03 Jan How to create Successful Systems for the Front Desk
By: Natalie Lucken, Account Manager
Since the dental office’s front desk is the command center of the whole practice, it makes sense to review the best ways to create an efficient flow so that everyone’s day is as pleasant as possible.
- First thing in the morning: Have the front desk staff gather everyone together for a quick huddle before the patients arrive, to review any sudden changes to the daily schedule, and request specific team members to help out where there may be special circumstances cropping up.
- Please remember to verify with EACH patient who checks in to be certain that their address or insurance coverage has not changed since their last visit, and make copy of driver’s license, dental insurance card, AND medical card if they have BCBS as coverage.
- Start confirming appointments scheduled for the next business day. This allows patients time to call and reschedule if necessary, or ask questions about payment options before they arrive.
- Scan ALL documents arriving by mail from insurance companies (including all checks, primary EOBs, EOPs, and letters requesting additional information to process claims) Checks should not be removed from EOBs until AFTER they are scanned.
- The following items are absolutely critical to the timely payment of dental claims. Please verify that all claims sent to batch for new patients have accurate profile info such as…
- Date of Birth (Subscriber AND Patient)
- Subscriber ID#/ Member ID (SSN is NOT preferred by most insurances) (Ensure that the correct preference is marked)
- Correct Insurance Company is attached
- Set patient’s relationship status to his/her insurance subscriber as “Self”, “Spouse”, or “Child”
- Go over the schedule for the next 1-2 days and make sure that all Medicaid patients have pre-Authorizations on file for all treatment before they are seen for their appointments. You may have to reschedule them! It doesn’t make good sense to perform services you will never be paid for, when other patients (or possibly emergencies) could be scheduled during that time.
- Be sure to verify that any new patients have received their paperwork in advance, so that their treatment time is not delayed. A quick call to the insurance company will tell you if their coverage is currently active, and what Subscriber ID and group number claims should be filed under. It is helpful to verify this information 1-2 days before scheduled treatment.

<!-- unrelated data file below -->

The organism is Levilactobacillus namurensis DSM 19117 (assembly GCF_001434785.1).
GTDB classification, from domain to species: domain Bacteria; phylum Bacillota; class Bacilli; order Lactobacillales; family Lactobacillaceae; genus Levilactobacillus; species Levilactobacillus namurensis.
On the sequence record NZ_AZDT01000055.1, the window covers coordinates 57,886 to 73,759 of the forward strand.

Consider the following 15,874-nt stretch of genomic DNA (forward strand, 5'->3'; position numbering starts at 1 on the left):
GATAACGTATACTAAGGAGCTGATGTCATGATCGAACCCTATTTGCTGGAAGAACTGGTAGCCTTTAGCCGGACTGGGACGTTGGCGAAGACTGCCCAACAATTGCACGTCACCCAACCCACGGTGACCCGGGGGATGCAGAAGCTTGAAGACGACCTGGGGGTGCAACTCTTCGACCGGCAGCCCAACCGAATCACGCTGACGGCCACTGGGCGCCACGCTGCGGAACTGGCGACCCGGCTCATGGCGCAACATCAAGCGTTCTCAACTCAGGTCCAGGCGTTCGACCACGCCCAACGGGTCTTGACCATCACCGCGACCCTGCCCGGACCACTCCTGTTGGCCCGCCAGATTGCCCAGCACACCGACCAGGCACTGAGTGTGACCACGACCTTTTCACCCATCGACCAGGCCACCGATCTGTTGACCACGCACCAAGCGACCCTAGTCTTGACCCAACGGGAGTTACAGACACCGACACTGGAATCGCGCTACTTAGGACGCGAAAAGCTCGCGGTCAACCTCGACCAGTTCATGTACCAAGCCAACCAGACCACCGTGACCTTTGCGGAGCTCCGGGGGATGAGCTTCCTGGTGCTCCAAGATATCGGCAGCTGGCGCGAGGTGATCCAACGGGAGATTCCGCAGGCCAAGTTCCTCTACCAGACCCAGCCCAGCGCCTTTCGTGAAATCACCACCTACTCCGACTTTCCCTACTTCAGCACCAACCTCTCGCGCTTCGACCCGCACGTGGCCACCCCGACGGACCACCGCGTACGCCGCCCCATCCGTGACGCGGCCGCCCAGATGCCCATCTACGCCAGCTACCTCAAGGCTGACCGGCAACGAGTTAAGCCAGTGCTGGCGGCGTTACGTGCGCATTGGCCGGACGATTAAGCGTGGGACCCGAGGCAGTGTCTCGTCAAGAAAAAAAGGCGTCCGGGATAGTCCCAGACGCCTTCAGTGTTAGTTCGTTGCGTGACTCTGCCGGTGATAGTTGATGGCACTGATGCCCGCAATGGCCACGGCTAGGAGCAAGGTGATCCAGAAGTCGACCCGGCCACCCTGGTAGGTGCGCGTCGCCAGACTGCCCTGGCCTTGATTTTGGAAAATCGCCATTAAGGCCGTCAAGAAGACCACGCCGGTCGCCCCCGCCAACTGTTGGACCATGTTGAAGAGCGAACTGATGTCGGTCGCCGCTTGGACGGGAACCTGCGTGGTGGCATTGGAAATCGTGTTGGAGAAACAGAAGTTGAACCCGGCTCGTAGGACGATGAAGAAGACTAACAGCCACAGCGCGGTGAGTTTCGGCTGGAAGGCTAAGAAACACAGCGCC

- If patients call requesting info on claim status or insurance payments, please make notes in their ledgers to communicate/record this so they are not called or emailed again by another staff member for the same reasons. The patient’s chart can be a very valuable “story” of the relationship you have created with your patient.
- Make sure to take time to go over treatment options with your patients. People appreciate time spent with them, offering them every option available. If a patient is truly resistant to the best treatment you can offer, whether due to fear, cost concerns, or time constraints, always let them know they have the option to do nothing. It sounds like a stark reality check, but your patient can then make a responsible decision for themselves, and you have done your due diligence to persuade them to return for treatment. In all my years of working with patients, I remember hearing from most of the disgruntled people that they felt pushed into treatment they didn’t understand, and didn’t think was necessary in the long run. Opting out is also an option that bears discussing to preserve a good relationship with your patients.
All of these guidelines can smooth out the flow of your schedule and make it easier to accommodate any unusual circumstance that may crop up. It takes practice to bring a team together and we are all invested in providing the best care for our patients with the most efficiency and least amount of hiccups in the road.
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